Archiv and Ablage2020-04-01T10:24:30+02:00

Ethics

How to Ethics

Initially the most important task is to find out when the ethics committee meets, and then submit to them at least 14 days prior so that your application can be scheduled in for that meeting. Meeting dates for 2019 can be found here. The committee should generally get back to you within 10 days of the Meeting with a decision.

For your ethics submission you will require the following documents

  1. Ethikantrag (Ethics Application)
  2. Anschreiben (Cover Letter)
  3. Studieninformation (Study Information for Participants),
  4. Einwilligungserklärung (Participant Consent Form)
  5. Case Report Form – in most cases this is not needed, but be sure to check first.

The Ethikantrag can be downloaded here. However, check on the website if there is a newer version.

The key to writing the Ethikantrag is to be clear and precise, but not too detailed. The latter may seem counter-intuitive, but being too specific in your explanations may then require you to submit amendments to ethics for every small change you want to make. Reviewers are unlikely to care about the specificities of your research, as their priority is ensuring that you have identified potential risks for participants and that participants are aware of their rights. Furthermore, in many cases, ethics is time-pressured and often submitted before you yourself have an extremely clear idea of the ins and outs of your study. An example of this would be saying “validated and commonly used tests of memory, attention and speed will be used to test the cognitive functioning of participants”, instead of listing out each and every test, and then later having to make an ethics amendment if you wish to change one. However, if you are already quite sure of what test you will be using, then by all means, list it.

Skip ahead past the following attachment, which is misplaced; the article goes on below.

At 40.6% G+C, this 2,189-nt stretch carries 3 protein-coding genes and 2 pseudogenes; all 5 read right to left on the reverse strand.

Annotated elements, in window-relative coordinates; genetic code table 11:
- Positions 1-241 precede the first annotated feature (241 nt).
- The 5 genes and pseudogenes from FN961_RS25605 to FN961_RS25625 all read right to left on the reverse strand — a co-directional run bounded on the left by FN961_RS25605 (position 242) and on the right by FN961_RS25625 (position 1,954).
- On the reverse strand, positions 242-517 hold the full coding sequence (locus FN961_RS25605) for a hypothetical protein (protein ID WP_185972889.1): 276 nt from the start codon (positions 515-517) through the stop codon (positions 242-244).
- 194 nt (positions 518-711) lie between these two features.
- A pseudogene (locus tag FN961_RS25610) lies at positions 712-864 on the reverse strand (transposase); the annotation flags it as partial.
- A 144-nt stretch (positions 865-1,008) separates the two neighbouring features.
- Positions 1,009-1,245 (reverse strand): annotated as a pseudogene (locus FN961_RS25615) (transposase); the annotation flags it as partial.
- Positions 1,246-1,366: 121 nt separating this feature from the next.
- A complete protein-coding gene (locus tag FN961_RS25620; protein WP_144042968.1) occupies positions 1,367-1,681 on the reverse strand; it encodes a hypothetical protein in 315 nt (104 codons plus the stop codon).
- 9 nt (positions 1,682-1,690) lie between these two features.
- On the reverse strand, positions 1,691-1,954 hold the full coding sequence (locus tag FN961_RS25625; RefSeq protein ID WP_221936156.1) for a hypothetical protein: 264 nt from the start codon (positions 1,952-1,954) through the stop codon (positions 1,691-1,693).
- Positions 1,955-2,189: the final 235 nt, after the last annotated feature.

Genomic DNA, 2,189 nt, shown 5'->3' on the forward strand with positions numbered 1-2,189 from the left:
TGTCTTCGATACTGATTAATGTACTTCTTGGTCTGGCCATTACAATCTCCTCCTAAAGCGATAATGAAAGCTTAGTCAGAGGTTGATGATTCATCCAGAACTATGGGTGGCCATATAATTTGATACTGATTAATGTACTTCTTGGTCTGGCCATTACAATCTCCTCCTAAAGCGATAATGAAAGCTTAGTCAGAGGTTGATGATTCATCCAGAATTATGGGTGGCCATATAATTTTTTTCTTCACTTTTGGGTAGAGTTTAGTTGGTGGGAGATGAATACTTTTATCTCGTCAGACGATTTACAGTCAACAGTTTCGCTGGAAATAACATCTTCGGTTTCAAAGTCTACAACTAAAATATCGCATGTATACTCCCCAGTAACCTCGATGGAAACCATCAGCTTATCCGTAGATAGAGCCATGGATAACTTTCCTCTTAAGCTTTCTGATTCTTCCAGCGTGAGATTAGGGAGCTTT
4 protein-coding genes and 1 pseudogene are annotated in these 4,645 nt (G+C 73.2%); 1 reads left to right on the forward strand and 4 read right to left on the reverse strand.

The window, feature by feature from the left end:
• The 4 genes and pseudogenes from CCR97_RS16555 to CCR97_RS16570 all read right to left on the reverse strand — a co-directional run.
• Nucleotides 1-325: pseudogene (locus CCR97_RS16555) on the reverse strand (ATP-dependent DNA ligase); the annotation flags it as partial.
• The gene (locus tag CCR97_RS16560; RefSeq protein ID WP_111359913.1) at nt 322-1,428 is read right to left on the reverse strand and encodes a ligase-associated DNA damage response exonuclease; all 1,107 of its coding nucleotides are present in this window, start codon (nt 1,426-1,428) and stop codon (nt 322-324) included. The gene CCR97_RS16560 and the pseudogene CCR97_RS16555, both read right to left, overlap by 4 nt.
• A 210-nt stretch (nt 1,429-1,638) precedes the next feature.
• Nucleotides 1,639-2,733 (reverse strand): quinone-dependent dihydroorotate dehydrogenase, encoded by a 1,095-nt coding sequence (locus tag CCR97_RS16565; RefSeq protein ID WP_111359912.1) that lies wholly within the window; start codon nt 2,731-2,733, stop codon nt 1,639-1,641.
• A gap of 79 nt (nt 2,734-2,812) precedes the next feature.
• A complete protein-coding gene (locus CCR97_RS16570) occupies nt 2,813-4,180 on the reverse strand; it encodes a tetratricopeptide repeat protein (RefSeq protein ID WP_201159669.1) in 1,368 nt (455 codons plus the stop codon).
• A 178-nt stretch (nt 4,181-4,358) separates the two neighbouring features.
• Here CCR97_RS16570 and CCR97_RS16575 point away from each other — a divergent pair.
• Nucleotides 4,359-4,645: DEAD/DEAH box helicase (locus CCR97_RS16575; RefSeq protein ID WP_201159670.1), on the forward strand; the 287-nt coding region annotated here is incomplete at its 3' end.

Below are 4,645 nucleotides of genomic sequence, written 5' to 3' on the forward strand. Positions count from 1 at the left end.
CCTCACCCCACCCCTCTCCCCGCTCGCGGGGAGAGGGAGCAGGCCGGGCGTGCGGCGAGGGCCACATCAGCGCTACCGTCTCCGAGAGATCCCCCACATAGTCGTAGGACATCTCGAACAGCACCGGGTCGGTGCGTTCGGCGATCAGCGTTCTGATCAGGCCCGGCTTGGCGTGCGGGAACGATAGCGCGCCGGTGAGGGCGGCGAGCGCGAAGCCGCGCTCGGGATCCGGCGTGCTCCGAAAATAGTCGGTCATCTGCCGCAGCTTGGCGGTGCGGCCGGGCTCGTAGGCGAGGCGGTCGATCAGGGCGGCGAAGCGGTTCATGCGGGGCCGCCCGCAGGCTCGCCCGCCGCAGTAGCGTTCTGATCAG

There are many sections (e.g. data protection, insurance, participant rights) from each of the required documents which can be copied directly from previous submissions. Just ask a lab member if they could forward you one of the previous applications.

As for a general template or structure of the various required documents, Stephan kindly shared around approved Study Information and Consent forms for the V-Reha project in 2018 which can be found here.

Ethics2020-04-01T10:23:10+02:00